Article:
The reinsurance market looks set to undergo further hardening as the January renewals fast-approaches, and with insurance-linked securities (ILS) players struggling to raise capital and reports of deals failing to get done at any price, it could be a truly hard market, according to Brad Adderley, Bermuda Managing Partner, Appleby.
“Yes, the market is hard, but whether it’s the best hard market or not, and if it’s truly hard, well that remains to be seen,” said Adderley, in an interview with Artemis around the launch of our Q3 2022 catastrophe bond and ILS report.
Adderley feels that, ultimately, this is a different hard market than seen in the past, in part because of the lack of new startups during this period of disruption.
“In previous years, if you and I had this conversation during a hard market, we would be talking about how many new startups will emerge, right, and we’re just not hearing that. What I am hearing is that new startups are harder to form now because of the costs, the implementation, paying for the modeling and so on. All of these things just cost more money and take more time to implement,” said Adderley.
Catastrophe bond issuance in the third-quarter of 2022 was subdued, and while issuance in the previous quarter was strong, it’s apparent that a couple of deals failed to come to market, which Adderley feels is another sign that it could be a true hard market.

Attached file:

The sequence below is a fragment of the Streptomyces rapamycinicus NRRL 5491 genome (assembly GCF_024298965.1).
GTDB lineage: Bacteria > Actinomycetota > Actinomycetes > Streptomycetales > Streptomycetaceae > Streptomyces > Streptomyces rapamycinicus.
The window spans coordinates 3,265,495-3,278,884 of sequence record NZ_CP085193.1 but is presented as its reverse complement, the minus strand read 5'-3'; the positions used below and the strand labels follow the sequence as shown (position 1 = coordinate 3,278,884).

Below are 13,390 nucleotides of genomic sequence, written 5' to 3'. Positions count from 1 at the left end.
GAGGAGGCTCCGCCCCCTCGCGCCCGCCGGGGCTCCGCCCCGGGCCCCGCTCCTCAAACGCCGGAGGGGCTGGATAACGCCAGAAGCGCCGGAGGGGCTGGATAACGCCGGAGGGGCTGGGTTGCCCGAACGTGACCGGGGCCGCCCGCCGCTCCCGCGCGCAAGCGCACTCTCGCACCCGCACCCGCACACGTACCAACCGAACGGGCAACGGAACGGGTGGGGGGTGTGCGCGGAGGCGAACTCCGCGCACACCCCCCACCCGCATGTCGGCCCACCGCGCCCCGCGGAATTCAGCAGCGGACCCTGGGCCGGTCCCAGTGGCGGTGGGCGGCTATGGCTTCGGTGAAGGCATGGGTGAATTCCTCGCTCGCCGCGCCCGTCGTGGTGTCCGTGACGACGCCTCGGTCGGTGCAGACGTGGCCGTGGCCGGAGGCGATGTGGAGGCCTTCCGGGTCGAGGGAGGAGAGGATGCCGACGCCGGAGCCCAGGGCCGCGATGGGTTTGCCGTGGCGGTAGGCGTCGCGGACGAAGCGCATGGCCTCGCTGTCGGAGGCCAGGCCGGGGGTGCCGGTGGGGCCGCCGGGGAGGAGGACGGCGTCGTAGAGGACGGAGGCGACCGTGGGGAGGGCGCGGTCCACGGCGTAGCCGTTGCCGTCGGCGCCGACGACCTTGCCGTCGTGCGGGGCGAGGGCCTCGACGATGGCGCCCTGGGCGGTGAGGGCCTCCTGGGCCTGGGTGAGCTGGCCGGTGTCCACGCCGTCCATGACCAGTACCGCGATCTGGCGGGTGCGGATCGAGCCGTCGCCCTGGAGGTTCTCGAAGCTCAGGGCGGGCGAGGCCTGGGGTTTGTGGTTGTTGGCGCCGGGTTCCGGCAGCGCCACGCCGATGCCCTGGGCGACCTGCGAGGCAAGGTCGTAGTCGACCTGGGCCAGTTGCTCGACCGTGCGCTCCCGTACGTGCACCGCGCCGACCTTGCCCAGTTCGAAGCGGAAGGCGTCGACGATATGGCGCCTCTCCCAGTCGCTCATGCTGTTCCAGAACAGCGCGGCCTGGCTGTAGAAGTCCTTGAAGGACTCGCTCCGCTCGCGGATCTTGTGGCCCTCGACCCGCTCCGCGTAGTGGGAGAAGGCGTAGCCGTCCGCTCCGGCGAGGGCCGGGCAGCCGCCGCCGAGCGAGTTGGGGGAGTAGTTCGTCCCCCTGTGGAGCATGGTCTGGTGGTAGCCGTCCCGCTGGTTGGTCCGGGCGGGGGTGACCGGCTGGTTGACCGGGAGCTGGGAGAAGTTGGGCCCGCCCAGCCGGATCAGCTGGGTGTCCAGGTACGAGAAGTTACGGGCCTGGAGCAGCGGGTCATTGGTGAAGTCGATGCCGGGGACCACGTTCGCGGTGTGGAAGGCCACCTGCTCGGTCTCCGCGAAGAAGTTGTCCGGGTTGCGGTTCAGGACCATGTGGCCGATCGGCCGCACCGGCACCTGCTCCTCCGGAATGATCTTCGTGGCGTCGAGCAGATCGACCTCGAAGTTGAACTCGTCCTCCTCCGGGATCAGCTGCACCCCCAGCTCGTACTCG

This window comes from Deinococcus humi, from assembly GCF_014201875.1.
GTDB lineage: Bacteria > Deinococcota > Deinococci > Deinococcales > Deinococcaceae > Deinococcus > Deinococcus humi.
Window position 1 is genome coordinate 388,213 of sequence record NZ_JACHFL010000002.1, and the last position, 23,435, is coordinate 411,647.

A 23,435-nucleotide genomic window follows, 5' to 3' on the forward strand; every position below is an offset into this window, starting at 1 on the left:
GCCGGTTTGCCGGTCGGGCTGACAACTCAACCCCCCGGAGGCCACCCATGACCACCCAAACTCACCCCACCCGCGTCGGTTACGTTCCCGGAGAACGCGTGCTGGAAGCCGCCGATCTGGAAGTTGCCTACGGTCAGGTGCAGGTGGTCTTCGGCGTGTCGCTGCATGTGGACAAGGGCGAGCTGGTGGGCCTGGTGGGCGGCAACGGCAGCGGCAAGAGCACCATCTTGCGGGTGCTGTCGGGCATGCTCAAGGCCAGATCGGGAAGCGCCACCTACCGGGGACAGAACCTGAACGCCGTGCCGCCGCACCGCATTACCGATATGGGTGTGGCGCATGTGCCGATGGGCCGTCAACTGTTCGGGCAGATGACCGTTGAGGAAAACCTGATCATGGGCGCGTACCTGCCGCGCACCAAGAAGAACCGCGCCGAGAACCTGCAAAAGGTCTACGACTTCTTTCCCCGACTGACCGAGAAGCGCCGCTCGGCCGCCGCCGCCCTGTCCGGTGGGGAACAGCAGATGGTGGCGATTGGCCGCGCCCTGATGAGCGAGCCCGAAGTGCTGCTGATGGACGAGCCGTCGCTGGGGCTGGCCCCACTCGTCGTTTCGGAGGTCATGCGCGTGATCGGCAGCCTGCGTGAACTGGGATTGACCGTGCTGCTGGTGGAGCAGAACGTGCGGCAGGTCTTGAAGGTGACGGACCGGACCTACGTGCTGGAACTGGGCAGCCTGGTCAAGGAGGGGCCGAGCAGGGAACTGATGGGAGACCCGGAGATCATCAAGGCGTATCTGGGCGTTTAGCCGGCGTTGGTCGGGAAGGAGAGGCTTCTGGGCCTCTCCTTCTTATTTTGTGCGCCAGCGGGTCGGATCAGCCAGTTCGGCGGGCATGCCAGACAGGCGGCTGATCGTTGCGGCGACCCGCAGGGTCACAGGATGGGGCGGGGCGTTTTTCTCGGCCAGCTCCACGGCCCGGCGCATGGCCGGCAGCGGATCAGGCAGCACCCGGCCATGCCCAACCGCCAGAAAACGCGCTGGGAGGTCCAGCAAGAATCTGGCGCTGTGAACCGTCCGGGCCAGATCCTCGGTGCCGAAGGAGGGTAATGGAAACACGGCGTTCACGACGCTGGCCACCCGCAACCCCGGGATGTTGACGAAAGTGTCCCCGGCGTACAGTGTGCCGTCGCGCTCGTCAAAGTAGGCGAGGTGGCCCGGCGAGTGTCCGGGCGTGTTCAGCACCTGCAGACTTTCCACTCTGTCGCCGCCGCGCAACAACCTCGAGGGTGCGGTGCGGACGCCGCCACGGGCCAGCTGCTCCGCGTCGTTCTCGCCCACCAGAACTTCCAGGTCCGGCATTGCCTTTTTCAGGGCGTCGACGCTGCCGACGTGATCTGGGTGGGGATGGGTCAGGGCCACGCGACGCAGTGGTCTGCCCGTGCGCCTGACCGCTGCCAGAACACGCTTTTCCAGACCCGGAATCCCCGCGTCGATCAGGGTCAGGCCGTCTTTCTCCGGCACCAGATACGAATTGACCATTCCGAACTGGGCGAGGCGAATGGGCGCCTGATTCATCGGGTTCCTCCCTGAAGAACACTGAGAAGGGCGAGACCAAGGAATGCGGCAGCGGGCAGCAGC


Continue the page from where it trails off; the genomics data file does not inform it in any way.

On top of this, Adderley told Artemis that he’s been hearing from some managers in the ILS space that they want to deploy more capital but are finding it a challenge to raise funds, while some are more cautious and waiting to see if it is a truly hard market after being stung by losses and trapped capital in more recent years. It’s worth noting that the impacts of hurricane Ian has likely exacerbated the situation for many.
“So, if ILS players are saying I wish I had more money to deploy than I have, and raising capital is not as easy as it was, then that says to me that it is a really hard market,” said Adderley. “In a way, this all says that the hard market is going to get harder. It doesn’t seem like we are going to see a wave of Class 4’s come in.”
For insurers, reinsurers, and ILS market participants, there are clearly challenges in the current market environment, but this gives rise to opportunities, and, according to Adderley, a deviation from the norm could be a positive for the sector.
“Before, a hard market would be more like climbing up a hill and staying at a plateau for a couple of years before it starts going down because you’ve got enough money coming in, and as a result, it would last for a couple of cycles. Recently cycles have seen capital poured in so quickly that hard markets have only last a short period of time – they have been sharp peaks with no plateaus.
“Now, though, it’s been building for the last couple of years and price and terms are improving, but compared to eight years or so of downward trend, we’re still not where we need to be,” said Adderley.
“I just think it’s different than previous years, and I think this could be a positive for everyone. You might get people catching up to where they should have been years ago. The hard market might last longer, and maybe it gets even harder. And, then, that might help spur new vehicles in the future because now it’s a properly hard market at a time where raising capital is more difficult, and people are pulling out of cat risk,” he concluded.